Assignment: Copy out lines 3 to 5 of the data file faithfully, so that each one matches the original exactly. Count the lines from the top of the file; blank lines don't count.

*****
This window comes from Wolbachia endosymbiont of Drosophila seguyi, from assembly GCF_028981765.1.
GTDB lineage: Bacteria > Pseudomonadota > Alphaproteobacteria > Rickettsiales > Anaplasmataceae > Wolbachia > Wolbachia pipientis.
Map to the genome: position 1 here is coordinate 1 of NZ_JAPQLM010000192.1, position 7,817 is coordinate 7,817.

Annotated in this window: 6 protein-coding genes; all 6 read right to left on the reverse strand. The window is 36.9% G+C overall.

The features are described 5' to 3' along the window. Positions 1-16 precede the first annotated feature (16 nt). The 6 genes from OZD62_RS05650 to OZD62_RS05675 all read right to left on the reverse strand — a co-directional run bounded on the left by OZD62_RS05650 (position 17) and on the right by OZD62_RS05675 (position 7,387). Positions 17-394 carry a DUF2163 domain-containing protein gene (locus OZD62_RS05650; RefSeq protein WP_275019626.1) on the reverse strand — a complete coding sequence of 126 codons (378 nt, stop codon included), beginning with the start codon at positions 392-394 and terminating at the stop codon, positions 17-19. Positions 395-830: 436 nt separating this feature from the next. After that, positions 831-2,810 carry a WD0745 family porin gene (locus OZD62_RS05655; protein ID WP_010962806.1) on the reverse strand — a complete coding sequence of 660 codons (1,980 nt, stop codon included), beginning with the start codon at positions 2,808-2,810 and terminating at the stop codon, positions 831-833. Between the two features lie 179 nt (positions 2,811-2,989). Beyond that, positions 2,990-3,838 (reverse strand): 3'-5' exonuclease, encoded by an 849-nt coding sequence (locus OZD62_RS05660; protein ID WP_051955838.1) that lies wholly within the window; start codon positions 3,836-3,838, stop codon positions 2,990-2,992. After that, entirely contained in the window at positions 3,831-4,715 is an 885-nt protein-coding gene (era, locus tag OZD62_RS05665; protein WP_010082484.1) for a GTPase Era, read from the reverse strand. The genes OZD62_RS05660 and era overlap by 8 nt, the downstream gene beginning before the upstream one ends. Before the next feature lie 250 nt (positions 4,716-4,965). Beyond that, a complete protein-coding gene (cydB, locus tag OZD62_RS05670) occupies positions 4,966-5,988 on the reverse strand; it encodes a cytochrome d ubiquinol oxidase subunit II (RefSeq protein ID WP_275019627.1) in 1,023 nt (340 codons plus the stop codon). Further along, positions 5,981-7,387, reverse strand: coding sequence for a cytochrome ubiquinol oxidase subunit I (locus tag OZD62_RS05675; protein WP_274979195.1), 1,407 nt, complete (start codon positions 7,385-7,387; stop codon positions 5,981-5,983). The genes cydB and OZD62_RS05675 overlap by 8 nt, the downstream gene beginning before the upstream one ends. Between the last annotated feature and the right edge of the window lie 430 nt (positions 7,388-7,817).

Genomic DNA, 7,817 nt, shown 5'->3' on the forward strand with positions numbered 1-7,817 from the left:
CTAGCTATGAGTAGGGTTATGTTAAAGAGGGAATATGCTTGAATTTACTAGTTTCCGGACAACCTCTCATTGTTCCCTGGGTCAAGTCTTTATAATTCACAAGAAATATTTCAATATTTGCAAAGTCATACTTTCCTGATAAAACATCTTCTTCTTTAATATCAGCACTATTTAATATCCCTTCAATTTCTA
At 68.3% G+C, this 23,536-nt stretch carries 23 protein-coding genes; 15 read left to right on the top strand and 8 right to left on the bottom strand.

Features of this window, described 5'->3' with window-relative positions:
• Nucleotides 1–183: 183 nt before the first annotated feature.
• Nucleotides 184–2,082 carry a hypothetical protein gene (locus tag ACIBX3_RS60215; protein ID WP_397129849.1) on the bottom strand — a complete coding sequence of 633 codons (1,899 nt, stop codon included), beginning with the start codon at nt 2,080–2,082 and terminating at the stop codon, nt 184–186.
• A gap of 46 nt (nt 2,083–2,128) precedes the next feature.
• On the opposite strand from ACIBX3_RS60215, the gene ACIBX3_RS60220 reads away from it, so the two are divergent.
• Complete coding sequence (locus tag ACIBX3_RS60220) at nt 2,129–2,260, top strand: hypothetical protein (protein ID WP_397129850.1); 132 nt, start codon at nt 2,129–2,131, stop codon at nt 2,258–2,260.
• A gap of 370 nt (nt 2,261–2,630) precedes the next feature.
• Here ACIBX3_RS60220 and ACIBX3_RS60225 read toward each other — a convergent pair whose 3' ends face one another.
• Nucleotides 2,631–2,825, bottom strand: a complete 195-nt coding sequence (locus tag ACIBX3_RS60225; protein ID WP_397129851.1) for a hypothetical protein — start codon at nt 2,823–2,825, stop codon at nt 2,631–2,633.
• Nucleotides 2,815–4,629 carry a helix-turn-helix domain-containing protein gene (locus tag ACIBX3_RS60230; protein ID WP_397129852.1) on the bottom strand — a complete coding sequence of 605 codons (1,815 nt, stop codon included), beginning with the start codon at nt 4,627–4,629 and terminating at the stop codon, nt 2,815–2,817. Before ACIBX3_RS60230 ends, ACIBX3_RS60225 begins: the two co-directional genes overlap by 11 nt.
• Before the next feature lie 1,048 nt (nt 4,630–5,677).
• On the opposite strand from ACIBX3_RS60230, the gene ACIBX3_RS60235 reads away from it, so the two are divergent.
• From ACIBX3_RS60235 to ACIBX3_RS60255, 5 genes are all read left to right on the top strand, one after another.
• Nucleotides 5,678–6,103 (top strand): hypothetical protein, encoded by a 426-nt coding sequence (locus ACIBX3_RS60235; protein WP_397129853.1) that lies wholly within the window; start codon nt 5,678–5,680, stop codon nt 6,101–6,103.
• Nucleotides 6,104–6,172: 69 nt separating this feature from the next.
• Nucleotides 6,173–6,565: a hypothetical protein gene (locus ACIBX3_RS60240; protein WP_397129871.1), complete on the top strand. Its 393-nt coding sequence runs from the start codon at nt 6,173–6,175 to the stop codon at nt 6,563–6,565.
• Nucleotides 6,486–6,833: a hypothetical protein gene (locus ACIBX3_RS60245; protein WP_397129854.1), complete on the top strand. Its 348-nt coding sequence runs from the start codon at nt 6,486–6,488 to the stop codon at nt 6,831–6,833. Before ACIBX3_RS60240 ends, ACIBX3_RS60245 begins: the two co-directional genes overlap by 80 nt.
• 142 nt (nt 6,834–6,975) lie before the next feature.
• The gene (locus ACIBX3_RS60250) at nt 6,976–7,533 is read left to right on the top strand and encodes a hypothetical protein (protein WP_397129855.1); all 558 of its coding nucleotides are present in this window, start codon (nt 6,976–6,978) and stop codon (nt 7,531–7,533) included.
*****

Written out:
Map to the genome: position 1 here is coordinate 1 of NZ_JAPQLM010000192.1, position 7,817 is coordinate 7,817.

Annotated in this window: 6 protein-coding genes; all 6 read right to left on the reverse strand. The window is 36.9% G+C overall.

The features are described 5' to 3' along the window. Positions 1-16 precede the first annotated feature (16 nt). The 6 genes from OZD62_RS05650 to OZD62_RS05675 all read right to left on the reverse strand — a co-directional run bounded on the left by OZD62_RS05650 (position 17) and on the right by OZD62_RS05675 (position 7,387). Positions 17-394 carry a DUF2163 domain-containing protein gene (locus OZD62_RS05650; RefSeq protein WP_275019626.1) on the reverse strand — a complete coding sequence of 126 codons (378 nt, stop codon included), beginning with the start codon at positions 392-394 and terminating at the stop codon, positions 17-19. Positions 395-830: 436 nt separating this feature from the next. After that, positions 831-2,810 carry a WD0745 family porin gene (locus OZD62_RS05655; protein ID WP_010962806.1) on the reverse strand — a complete coding sequence of 660 codons (1,980 nt, stop codon included), beginning with the start codon at positions 2,808-2,810 and terminating at the stop codon, positions 831-833. Between the two features lie 179 nt (positions 2,811-2,989). Beyond that, positions 2,990-3,838 (reverse strand): 3'-5' exonuclease, encoded by an 849-nt coding sequence (locus OZD62_RS05660; protein ID WP_051955838.1) that lies wholly within the window; start codon positions 3,836-3,838, stop codon positions 2,990-2,992. After that, entirely contained in the window at positions 3,831-4,715 is an 885-nt protein-coding gene (era, locus tag OZD62_RS05665; protein WP_010082484.1) for a GTPase Era, read from the reverse strand. The genes OZD62_RS05660 and era overlap by 8 nt, the downstream gene beginning before the upstream one ends. Before the next feature lie 250 nt (positions 4,716-4,965). Beyond that, a complete protein-coding gene (cydB, locus tag OZD62_RS05670) occupies positions 4,966-5,988 on the reverse strand; it encodes a cytochrome d ubiquinol oxidase subunit II (RefSeq protein ID WP_275019627.1) in 1,023 nt (340 codons plus the stop codon). Further along, positions 5,981-7,387, reverse strand: coding sequence for a cytochrome ubiquinol oxidase subunit I (locus tag OZD62_RS05675; protein WP_274979195.1), 1,407 nt, complete (start codon positions 7,385-7,387; stop codon positions 5,981-5,983). The genes cydB and OZD62_RS05675 overlap by 8 nt, the downstream gene beginning before the upstream one ends. Between the last annotated feature and the right edge of the window lie 430 nt (positions 7,388-7,817).